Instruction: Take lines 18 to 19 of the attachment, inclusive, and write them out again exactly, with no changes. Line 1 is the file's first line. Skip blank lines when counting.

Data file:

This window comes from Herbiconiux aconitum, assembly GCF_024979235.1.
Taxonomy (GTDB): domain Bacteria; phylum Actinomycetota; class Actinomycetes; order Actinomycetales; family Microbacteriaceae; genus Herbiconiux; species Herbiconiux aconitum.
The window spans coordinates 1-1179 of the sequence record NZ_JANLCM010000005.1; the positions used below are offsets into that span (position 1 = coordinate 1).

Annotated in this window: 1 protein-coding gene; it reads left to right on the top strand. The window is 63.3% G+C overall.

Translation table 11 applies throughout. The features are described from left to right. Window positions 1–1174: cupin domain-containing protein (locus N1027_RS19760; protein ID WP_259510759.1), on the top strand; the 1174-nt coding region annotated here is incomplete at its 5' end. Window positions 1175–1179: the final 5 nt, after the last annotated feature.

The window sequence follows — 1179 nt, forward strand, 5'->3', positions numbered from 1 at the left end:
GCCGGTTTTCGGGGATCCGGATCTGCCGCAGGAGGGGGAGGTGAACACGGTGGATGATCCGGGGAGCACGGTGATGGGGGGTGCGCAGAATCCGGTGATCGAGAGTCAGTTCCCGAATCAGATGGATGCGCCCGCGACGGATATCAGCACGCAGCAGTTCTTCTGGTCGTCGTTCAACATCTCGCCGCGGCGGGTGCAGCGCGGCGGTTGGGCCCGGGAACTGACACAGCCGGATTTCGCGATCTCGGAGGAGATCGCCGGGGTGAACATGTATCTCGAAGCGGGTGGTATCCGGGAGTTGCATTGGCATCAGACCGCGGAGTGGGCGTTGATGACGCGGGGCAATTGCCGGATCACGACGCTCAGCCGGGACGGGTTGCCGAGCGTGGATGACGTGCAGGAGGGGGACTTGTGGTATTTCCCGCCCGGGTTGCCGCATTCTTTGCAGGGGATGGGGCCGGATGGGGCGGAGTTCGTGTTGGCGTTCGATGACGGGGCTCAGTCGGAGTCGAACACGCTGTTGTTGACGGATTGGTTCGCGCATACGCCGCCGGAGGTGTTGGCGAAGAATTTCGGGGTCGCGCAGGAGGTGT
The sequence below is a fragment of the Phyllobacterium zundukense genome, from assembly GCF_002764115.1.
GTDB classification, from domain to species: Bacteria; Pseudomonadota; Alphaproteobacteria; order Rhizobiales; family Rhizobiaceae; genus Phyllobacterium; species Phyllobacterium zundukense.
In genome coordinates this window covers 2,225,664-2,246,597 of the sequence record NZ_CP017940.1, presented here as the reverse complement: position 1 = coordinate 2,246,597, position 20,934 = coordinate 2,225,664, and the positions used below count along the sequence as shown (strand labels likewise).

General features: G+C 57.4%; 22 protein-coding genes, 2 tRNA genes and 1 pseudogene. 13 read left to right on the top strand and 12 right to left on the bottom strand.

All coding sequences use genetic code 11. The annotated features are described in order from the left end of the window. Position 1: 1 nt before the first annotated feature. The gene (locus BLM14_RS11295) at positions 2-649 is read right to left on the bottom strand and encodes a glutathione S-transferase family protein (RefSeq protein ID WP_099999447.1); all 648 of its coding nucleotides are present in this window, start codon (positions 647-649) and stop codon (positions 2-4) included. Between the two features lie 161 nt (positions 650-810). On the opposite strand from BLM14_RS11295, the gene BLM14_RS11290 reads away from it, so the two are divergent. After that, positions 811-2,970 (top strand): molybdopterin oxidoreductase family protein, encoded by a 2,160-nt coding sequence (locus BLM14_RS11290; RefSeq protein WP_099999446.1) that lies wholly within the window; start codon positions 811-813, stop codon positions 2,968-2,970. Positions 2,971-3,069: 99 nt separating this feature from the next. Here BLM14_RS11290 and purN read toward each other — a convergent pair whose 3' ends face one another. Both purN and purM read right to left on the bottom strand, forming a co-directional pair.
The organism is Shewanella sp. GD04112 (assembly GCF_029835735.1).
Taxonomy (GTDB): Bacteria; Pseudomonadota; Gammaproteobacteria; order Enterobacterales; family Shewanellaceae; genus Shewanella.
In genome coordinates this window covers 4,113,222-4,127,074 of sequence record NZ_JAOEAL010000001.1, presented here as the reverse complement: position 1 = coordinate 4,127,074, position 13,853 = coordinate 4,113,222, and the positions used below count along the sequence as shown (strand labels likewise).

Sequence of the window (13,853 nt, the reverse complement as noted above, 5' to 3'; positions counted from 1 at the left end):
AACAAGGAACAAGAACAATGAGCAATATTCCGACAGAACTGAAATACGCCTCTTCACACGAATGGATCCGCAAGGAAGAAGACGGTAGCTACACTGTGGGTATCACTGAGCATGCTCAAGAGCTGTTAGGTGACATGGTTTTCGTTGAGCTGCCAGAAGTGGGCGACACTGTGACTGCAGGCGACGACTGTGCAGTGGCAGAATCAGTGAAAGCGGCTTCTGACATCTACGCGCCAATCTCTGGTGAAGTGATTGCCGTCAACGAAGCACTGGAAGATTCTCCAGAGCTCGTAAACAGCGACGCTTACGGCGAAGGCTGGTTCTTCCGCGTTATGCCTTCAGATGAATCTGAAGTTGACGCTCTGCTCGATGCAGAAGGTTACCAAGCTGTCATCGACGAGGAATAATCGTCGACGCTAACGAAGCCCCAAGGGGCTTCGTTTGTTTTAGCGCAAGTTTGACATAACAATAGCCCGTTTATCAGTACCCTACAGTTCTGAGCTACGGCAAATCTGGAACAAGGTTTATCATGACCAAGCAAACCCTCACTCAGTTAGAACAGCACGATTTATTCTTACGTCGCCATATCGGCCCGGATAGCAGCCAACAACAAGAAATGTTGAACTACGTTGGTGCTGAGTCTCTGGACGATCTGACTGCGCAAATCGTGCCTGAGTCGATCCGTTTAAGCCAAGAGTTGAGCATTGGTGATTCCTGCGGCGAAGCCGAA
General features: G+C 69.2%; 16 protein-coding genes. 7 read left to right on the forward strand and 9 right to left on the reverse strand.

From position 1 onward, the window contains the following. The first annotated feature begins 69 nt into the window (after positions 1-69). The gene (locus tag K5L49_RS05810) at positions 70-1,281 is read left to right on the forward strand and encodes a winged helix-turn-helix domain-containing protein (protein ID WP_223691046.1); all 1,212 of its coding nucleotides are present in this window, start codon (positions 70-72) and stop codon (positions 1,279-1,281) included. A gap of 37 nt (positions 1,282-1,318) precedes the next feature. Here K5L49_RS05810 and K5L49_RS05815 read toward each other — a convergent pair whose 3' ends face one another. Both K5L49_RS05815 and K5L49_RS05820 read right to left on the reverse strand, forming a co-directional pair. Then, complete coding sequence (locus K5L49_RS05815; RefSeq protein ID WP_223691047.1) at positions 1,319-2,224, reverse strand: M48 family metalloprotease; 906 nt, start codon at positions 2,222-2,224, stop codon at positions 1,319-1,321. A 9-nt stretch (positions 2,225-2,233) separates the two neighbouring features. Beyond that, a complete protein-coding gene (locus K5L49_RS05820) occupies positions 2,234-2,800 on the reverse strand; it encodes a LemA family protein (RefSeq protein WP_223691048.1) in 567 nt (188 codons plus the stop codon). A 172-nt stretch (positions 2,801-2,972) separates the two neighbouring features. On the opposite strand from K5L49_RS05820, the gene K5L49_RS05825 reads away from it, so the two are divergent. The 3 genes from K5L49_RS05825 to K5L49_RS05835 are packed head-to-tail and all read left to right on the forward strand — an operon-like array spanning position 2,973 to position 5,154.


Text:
General features: G+C 69.2%; 16 protein-coding genes. 7 read left to right on the forward strand and 9 right to left on the reverse strand.

From position 1 onward, the window contains the following. The first annotated feature begins 69 nt into the window (after positions 1-69). The gene (locus tag K5L49_RS05810) at positions 70-1,281 is read left to right on the forward strand and encodes a winged helix-turn-helix domain-containing protein (protein ID WP_223691046.1); all 1,212 of its coding nucleotides are present in this window, start codon (positions 70-72) and stop codon (positions 1,279-1,281) included. A gap of 37 nt (positions 1,282-1,318) precedes the next feature. Here K5L49_RS05810 and K5L49_RS05815 read toward each other — a convergent pair whose 3' ends face one another. Both K5L49_RS05815 and K5L49_RS05820 read right to left on the reverse strand, forming a co-directional pair. Then, complete coding sequence (locus K5L49_RS05815; RefSeq protein ID WP_223691047.1) at positions 1,319-2,224, reverse strand: M48 family metalloprotease; 906 nt, start codon at positions 2,222-2,224, stop codon at positions 1,319-1,321. A 9-nt stretch (positions 2,225-2,233) separates the two neighbouring features. Beyond that, a complete protein-coding gene (locus K5L49_RS05820) occupies positions 2,234-2,800 on the reverse strand; it encodes a LemA family protein (RefSeq protein WP_223691048.1) in 567 nt (188 codons plus the stop codon). A 172-nt stretch (positions 2,801-2,972) separates the two neighbouring features. On the opposite strand from K5L49_RS05820, the gene K5L49_RS05825 reads away from it, so the two are divergent. The 3 genes from K5L49_RS05825 to K5L49_RS05835 are packed head-to-tail and all read left to right on the forward strand — an operon-like array spanning position 2,973 to position 5,154.